“As a result, four of the students and the bus driver died while five others were injured and were taken to Peamark Hospital, Oyo for medical treatment. They are responding to treatment and investigation has since commenced.” Ajisebutu further informed that the erring driver of the truck had been arrested by the police for further investigation.

The spokesman of the Federal Road Safety Corps (FRSC), Oyo State, Oluwaseun Onijala, said the accident which occurred around 3:30p.m, was as a result of dangerous driving.

 

* FGGC Oyo students mourning their departed heroines

The deceased FGGC Oyo “FOUR” might have woken up very early that Sunday morning in the comfort of their respective abodes without any inkling of what was going to happen that day. You might have all shuffled to the bathroom to have your bath with your eyes still heavy with sleep, your bodies still weak and your mind fixated on the journey back to school. No matter how long a break is, the boarding house folks are always wary of returning to school. The prospect of homely luxury being taken away from us drives us to sober reflection. We only console ourselves with the countdown to graduation. Knowing fully well that each trip to or fro is one less trip to graduation.

Upon pouring cold water from the shower on your body at home, you all probably started to formulate strategies on how to survive the remaining weeks of the term. This Sunday morning bath would have been meticulously done as you are all aware that tomorrow’s bath would be in the overcrowded FGGC Oyo bathroom and/or stinking bathroom. If the stench chokes your nostrils, some of you might have resorted to taking your bath in the courtyard or on the corridors in front of your rooms!

You probably would have made the trip early, but you had to attend the Sunday service or the NASFAT Assalatu with the family. You didn’t know it was the last for you.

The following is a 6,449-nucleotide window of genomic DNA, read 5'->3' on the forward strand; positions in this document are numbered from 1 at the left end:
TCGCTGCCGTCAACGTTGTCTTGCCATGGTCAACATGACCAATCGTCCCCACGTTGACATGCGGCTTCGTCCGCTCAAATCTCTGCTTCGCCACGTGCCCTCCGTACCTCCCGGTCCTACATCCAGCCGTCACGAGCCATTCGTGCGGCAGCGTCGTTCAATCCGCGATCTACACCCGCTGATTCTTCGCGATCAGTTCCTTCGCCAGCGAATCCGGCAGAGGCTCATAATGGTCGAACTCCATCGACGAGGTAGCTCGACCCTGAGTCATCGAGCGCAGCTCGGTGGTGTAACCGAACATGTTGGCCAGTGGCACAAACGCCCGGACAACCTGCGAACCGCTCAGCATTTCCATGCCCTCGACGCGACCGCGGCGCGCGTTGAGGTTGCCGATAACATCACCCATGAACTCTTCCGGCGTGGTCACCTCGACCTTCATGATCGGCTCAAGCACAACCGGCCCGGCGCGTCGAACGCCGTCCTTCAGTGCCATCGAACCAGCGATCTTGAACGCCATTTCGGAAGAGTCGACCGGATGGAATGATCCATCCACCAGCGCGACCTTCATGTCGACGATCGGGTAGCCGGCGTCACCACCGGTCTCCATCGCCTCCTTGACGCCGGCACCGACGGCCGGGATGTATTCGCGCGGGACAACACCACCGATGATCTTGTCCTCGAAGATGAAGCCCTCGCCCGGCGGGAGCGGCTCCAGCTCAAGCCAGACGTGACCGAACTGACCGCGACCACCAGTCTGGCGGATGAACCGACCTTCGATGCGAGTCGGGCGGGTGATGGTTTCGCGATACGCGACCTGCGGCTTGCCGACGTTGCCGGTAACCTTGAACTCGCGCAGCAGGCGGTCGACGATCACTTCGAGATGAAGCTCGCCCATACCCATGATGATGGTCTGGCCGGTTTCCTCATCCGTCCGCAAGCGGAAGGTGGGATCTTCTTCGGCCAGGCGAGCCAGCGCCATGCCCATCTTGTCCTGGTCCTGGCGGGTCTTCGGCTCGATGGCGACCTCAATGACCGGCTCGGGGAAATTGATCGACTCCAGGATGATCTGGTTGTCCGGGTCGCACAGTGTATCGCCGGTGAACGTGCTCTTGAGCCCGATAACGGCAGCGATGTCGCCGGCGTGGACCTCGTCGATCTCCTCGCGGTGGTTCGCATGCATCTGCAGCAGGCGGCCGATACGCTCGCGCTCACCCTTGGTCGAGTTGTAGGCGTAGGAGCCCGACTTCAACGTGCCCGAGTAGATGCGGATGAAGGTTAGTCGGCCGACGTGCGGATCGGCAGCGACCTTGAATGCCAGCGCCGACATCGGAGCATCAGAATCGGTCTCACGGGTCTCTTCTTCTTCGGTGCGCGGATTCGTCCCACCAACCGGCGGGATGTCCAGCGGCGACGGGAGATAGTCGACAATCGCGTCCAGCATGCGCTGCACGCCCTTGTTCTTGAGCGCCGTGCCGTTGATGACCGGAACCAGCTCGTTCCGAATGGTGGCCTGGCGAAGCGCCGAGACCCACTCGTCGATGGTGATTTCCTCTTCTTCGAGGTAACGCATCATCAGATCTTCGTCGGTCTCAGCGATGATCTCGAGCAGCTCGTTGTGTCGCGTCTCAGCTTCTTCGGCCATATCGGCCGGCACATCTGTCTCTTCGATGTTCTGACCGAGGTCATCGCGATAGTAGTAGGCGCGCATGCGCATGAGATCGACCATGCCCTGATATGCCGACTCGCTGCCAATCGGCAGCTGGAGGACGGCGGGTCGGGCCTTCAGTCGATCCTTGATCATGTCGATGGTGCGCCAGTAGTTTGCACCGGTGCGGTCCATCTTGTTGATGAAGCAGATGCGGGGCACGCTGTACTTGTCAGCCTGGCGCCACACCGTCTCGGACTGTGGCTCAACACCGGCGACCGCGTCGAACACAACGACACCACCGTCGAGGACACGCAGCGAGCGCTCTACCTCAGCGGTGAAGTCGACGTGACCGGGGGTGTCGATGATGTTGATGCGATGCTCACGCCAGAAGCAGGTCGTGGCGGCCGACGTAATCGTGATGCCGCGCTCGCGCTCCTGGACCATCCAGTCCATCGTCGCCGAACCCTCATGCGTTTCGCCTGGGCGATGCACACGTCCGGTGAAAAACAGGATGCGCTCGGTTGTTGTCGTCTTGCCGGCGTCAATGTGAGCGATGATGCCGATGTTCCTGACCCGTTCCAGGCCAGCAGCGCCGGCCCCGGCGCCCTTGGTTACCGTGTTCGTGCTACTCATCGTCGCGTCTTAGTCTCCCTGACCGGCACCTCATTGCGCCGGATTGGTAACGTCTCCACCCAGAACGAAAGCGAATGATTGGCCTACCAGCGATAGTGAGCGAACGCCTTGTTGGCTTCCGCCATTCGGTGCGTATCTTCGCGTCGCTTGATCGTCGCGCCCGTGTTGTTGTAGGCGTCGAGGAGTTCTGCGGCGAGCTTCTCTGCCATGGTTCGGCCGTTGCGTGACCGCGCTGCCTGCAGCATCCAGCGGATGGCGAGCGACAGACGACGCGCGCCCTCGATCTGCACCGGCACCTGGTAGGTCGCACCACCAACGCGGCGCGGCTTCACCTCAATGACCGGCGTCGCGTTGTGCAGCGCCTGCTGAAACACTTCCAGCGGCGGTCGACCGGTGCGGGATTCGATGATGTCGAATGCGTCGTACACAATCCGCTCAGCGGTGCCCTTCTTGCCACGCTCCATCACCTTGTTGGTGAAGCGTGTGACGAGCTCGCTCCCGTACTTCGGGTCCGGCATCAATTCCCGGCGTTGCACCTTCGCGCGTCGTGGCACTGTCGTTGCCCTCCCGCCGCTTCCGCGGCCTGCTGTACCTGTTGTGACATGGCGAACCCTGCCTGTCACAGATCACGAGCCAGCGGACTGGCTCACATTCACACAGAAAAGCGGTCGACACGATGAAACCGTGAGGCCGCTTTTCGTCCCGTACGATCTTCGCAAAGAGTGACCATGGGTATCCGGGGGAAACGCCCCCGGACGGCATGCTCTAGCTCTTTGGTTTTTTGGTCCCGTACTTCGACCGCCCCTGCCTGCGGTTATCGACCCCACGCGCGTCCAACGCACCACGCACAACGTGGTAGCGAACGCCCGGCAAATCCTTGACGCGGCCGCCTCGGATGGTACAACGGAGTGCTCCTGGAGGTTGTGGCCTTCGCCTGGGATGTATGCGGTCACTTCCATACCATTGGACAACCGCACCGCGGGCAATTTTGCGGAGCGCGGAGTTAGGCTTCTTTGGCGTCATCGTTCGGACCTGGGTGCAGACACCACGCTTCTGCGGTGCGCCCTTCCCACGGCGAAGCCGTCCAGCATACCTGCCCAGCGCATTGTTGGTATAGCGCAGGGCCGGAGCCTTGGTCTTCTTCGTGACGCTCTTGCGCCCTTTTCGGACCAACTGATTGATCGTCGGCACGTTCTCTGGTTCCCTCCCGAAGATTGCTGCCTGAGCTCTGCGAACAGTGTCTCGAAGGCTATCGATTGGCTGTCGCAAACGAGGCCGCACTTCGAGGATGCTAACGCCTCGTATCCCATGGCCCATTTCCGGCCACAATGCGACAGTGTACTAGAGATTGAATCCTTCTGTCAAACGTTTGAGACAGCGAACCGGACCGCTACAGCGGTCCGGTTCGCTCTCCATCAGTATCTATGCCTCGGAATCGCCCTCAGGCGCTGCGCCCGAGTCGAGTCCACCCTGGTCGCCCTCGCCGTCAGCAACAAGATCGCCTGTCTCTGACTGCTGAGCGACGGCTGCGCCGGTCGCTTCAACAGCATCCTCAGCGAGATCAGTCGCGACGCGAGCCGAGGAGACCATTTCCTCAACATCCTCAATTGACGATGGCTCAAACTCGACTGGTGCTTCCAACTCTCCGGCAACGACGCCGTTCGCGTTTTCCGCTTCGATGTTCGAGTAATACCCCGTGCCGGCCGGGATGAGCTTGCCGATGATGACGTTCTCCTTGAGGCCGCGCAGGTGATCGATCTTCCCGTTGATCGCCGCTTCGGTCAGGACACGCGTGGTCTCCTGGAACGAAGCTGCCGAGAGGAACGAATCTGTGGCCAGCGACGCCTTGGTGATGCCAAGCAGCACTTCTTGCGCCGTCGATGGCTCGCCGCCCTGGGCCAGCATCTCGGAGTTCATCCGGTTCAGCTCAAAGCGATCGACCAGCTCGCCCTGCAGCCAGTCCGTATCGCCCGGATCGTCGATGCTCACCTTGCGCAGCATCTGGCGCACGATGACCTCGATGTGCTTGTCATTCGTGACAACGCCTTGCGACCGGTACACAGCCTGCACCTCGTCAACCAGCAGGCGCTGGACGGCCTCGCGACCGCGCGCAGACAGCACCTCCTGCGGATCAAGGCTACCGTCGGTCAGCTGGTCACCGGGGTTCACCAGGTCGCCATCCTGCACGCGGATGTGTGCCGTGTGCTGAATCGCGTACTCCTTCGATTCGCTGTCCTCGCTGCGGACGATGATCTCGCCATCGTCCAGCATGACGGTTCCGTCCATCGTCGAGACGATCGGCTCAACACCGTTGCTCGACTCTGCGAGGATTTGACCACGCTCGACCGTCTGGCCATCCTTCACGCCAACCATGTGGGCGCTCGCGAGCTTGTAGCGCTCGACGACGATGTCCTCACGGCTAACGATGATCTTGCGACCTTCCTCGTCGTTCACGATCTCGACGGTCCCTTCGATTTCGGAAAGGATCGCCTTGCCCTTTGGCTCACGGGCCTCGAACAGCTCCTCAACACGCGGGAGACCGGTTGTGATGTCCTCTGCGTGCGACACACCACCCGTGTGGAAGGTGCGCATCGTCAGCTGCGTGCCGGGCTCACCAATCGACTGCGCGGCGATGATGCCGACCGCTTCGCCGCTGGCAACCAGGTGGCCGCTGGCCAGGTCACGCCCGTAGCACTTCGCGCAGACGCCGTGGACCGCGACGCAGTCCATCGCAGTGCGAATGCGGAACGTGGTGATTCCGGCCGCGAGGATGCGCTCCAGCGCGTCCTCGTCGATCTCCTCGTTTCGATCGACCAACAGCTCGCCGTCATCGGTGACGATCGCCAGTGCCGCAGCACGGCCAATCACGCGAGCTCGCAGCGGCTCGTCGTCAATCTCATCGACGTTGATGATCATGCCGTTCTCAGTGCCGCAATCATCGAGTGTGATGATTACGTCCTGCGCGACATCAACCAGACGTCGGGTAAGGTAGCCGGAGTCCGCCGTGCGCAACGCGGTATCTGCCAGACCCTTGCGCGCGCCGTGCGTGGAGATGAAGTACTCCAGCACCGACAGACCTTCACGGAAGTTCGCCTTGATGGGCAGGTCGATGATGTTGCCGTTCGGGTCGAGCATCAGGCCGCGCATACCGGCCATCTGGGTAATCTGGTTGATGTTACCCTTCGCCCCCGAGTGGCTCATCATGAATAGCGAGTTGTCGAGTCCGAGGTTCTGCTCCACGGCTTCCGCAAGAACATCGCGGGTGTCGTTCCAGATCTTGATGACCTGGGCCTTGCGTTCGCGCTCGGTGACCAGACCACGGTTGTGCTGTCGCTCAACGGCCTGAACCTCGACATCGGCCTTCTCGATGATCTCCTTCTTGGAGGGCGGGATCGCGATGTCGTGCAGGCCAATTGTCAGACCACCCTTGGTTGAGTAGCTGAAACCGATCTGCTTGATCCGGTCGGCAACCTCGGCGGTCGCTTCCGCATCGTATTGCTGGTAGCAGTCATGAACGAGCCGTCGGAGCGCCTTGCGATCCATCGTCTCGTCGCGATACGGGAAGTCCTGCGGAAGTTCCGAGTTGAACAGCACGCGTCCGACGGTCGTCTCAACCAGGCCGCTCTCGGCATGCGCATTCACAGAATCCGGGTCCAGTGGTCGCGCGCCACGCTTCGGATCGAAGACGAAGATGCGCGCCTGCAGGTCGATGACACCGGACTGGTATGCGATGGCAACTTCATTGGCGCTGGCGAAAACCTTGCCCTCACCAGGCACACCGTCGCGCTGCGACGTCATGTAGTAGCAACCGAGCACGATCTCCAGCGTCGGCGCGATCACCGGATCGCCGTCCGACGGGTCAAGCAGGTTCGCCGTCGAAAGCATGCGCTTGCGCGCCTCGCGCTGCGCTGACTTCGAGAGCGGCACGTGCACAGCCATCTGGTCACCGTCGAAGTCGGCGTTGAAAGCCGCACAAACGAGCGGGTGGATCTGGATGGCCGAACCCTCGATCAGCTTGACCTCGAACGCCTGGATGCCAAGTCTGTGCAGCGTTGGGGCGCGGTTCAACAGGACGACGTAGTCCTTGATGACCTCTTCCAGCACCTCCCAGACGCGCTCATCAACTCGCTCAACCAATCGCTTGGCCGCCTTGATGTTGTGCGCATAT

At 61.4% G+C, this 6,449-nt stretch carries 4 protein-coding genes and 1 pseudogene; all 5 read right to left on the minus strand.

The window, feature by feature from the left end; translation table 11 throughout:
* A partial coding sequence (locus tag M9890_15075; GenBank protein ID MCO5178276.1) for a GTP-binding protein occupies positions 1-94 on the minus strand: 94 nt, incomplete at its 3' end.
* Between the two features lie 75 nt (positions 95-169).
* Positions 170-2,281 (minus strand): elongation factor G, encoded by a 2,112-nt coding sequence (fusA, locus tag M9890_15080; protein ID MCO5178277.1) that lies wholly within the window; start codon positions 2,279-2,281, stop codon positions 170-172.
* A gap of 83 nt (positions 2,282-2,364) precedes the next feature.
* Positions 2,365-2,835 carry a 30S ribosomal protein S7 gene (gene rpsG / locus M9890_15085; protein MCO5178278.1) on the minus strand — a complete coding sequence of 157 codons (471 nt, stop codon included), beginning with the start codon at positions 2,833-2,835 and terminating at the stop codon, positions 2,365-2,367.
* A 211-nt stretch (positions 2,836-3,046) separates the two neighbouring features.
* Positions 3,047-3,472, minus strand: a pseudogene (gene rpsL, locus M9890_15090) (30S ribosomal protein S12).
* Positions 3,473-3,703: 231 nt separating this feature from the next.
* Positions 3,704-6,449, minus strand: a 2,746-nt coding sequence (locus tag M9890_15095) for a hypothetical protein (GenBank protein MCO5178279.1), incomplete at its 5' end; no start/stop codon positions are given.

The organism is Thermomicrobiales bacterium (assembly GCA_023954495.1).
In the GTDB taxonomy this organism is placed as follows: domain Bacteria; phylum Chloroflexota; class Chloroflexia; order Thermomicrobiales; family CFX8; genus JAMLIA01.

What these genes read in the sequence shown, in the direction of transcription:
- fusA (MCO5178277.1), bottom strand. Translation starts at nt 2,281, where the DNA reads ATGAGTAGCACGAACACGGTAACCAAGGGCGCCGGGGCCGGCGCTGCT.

Making the trip after the Sunday service meant your journey must have been truncated by gridlocks sandwiched by the scorching sun. To make your plights worse, the NURTW busses from your respective locations had no AC. You must have slept through some portion of the trip too as you blank out thinking about the remaining weeks of boarding house stress.

Those thoughts on dressing up quickly and sweeping your “portions” on time as the bell rings for breakfast. The “wicked” plans on making the junior students go through the excruciatingly painful experience you had during your junior days as a junior student are all gone now. The prefects among you might have rehearsed how you would bellow out orders, shouting out loudly for everybody to start leaving for the dining hall, shouting threats to the last person to leave the dormitory, while the junior ones among you might have also perfected plans of not falling into the trap of those “wicked” seniors.

 

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Let’s travel in time to Monday, October 31, 2016 with the assumption that the accident did not occur on Sunday. This is how your Monday routine would look like: